"Our study suggests that the general population could benefit from consuming more fruits rich in these flavonoids like berries, particularly those who have given up smoking or have never smoked," said lead author Vanessa Garcia-Larsen from the Johns Hopkins University in Maryland, US.
‘Consuming fruits rich in flavonoids like berries may slow lung function decline among both never smokers and those who had quit.’
However, "for smokers, quitting remains the best thing they can do to protect their health," she added.
The study, presented during the American Thoracic Society 2018 International Conference in San Diego, looked at anthocyanins -- natural plant pigments imparting red, blue, and purple colors to flowers, leaves, fruits, and some vegetables -- that was detected in lung tissue shortly after being ingested and in animals models of chronic obstructive pulmonary disease (COPD).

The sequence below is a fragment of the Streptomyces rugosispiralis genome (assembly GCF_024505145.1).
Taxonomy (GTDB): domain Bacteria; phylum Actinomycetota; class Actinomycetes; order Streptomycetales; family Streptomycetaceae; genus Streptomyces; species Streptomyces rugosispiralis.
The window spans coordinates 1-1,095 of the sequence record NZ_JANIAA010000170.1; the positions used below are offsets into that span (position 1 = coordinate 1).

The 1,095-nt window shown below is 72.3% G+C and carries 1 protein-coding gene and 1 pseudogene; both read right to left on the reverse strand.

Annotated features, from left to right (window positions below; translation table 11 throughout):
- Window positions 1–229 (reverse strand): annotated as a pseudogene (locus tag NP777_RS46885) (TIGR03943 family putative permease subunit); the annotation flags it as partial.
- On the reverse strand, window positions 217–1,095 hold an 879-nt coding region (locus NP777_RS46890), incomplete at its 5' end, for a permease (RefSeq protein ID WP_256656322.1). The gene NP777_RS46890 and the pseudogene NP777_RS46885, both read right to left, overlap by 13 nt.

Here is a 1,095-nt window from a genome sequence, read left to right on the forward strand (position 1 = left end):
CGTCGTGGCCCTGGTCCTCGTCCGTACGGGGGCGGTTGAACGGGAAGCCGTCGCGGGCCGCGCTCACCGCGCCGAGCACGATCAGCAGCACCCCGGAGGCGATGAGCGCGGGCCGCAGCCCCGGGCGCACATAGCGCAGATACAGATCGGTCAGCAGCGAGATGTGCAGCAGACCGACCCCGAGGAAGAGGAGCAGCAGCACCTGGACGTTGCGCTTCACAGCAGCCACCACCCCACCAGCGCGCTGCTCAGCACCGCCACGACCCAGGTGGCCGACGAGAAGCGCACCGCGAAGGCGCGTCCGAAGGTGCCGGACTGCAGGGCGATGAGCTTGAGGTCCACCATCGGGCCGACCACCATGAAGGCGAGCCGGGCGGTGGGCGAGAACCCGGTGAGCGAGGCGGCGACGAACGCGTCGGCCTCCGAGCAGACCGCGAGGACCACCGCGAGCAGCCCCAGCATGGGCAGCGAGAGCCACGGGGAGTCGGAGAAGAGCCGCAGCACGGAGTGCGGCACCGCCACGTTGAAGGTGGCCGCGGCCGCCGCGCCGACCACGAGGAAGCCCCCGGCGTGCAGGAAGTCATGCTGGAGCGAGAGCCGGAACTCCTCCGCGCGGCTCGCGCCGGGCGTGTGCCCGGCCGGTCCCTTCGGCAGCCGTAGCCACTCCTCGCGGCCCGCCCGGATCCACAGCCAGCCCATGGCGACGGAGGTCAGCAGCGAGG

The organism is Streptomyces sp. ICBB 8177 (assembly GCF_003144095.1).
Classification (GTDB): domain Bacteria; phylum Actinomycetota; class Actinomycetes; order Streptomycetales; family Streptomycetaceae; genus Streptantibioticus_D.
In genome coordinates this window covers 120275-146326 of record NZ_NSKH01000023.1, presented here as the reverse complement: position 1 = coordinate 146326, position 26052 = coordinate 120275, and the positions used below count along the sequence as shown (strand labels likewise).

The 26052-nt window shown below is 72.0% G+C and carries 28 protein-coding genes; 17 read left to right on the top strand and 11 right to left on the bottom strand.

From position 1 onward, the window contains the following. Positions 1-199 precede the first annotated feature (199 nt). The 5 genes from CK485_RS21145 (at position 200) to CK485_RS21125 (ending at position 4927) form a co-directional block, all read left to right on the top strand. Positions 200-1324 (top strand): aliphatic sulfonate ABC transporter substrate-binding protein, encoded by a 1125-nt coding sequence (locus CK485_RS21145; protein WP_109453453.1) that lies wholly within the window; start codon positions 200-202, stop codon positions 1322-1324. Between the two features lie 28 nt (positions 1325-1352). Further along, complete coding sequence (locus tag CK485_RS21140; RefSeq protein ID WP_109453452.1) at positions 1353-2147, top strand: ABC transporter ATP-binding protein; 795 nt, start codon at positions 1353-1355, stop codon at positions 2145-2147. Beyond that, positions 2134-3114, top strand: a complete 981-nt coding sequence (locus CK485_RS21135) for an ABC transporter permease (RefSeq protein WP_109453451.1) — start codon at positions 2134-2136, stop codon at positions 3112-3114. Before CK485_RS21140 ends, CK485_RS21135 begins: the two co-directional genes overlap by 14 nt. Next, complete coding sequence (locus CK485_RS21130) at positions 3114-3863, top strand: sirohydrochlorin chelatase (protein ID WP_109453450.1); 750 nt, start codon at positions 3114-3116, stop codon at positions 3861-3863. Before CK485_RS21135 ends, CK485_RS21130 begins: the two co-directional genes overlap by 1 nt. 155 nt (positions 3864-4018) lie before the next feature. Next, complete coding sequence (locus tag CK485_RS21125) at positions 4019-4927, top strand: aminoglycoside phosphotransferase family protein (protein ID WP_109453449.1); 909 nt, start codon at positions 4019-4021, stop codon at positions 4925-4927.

"The epidemiological evidence on the association between flavonoids and lung function is very scant. So we wanted to investigate whether dietary intake and anthocyanins are associated with lung function decline in middle-aged adults," Garcia-Larsen noted.
The study included data from 463 participants with an average age of 44. The participants completed a dietary questionnaire and underwent spirometry at enrollment and upon follow-up.
The researchers also analyzed the association between anthocyanin consumption and lung function in smokers, non-smokers and those who quit smoking and found anthocyanin intake is not linked with lung function among smokers.